Argentinian researchers develop new 3D bio-printed wound dressings for diabetes sufferers
The article was originally published on 3ders.org.
This pioneering new project was supported by CONICET, Argentina’s National Scientific and Technical Research Council. It was carried out by a team based at the Nanobiomaterials Laboratory, in Buenos Aires’ Center for Research and Development in Industrial Fermentations (CINDEFI). CINDEFI and CONICET have worked on several innovative 3D bio-printing systems before, including an award-winning dual-syringe printer which is capable of combining polymers in unique ways.
Besides the daily work of having to continuously regulate their blood sugar levels, an extra concern that many diabetics face is their increased likelihood of infections. Diabetes is a condition that affects the nervous system as well as peripheral vascularisation. What this means is that diabetes sufferers tend to be less sensitive to prolonged rubbing of the skin and injuries, and these injuries will also take significantly more time to fully heal.
During the extended healing process of their skin wounds, ulcers formed of dead tissue can often form underneath wound dressings, which are favourable for the growth of micro-organisms and bacteria. This can result in patients being affected by all kinds of dangerous skin infections, often ones as severe as gangrene.
According to a World Health Organization report, around 422 million people worldwide are affected by these chronic wounds and infections. The team at CINDEFI set out to find a way to tackle this issue, drawing on the increasing accessibility of bio-fabrication methods and the improved design freedom offered by 3D printing technology.
Starting out with a focus on leg and feet wounds, the solution the team developed involved the 3D scanning of the affected skin area. This scan was then used to generate a design for a wound dressing that could be 3D printed in order to perfectly fit the patient’s skin, optimizing its cauterization capabilities. An antibiotic would also be incorporated in the dressing, in order to fight any bacterial infections that might grow around the dead tissue.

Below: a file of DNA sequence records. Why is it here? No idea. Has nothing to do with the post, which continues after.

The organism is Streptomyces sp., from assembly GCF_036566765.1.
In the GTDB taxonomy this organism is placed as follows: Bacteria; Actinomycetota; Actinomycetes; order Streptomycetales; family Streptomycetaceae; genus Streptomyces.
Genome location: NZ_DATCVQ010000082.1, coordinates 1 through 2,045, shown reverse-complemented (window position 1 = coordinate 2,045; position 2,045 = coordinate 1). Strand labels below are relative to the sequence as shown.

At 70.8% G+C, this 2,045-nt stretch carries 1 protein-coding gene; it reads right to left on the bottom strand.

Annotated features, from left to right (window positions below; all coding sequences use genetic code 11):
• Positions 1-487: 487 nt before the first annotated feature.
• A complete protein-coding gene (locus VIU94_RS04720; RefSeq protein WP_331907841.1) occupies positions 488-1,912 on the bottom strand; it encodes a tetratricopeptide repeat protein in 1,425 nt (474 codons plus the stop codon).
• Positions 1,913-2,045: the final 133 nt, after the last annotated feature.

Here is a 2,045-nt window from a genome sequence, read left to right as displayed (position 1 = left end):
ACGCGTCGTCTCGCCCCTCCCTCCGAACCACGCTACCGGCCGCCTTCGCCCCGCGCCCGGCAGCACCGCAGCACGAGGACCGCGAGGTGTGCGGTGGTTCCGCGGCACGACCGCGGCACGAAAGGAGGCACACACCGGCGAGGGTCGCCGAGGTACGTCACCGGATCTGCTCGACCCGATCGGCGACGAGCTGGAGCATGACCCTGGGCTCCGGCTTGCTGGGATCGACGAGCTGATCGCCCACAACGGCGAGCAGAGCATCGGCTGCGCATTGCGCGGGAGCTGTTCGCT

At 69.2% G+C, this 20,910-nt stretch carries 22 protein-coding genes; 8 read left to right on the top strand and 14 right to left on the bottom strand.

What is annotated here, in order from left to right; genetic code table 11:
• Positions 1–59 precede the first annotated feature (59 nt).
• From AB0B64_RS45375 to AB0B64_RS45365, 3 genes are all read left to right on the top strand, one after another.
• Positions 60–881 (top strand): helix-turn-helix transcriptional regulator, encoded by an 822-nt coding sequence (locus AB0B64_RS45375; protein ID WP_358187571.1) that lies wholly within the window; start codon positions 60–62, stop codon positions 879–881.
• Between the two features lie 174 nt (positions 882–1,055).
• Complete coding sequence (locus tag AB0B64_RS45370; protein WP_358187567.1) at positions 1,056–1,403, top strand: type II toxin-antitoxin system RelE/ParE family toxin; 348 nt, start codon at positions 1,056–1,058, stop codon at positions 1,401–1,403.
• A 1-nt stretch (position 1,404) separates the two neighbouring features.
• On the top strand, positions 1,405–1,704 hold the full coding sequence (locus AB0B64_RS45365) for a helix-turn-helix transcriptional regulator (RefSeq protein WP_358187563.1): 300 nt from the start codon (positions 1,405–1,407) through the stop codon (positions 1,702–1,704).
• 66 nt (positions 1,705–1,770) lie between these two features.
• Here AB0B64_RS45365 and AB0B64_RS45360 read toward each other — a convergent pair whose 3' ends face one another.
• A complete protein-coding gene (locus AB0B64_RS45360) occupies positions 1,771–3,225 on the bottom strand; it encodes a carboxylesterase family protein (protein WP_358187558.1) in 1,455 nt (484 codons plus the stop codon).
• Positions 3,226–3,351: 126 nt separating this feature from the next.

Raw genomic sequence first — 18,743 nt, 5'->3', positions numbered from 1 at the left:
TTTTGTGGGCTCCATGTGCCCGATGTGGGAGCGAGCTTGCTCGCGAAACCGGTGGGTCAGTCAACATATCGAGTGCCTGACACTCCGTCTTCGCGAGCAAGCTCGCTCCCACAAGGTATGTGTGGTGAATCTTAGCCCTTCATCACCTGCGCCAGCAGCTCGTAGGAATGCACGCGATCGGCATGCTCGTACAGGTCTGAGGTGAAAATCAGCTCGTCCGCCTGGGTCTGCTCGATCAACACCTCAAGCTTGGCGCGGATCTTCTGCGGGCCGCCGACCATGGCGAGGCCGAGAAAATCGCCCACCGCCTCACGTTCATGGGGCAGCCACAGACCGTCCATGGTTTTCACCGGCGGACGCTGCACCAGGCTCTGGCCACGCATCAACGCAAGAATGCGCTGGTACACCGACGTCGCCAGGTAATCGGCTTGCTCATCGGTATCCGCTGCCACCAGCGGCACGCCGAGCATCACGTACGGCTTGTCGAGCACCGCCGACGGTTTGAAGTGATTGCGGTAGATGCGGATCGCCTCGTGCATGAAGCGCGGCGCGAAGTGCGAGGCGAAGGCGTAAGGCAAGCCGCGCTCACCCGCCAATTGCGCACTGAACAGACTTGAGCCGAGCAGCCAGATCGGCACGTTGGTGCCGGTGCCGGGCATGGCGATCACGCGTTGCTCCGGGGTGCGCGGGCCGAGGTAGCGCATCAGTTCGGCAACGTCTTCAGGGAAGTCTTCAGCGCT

According to senior researcher Guillermo R. Castro, "(Printing) dressings of (personalized) characteristics would allow, at the same time, that the therapies be customized not only in terms of the shape and depth of the injury, but also the type of antibiotic and the dose to be administered, bearing in mind that many people present reactions adverse to certain drugs."
The 3D bio-printing process made use of a special bio-based gel material. This macro-molecular bio-polymer facilitates the growth of the cells needed to repair wounds on the skin, as well as being easy to model into the required shape and pattern to fit the wound and effectively administer antibiotics. A new printing system was designed from scratch in order to develop this treatment, and the total printing time for each wound dressing should be no more than half an hour. If the technology demonstrates successful results, it could soon be applied for a greater range of wound types on different parts of the body. Not only this, but it could also be used to help in the treatment of lesions caused by burns, which are susceptible to many of the same problems.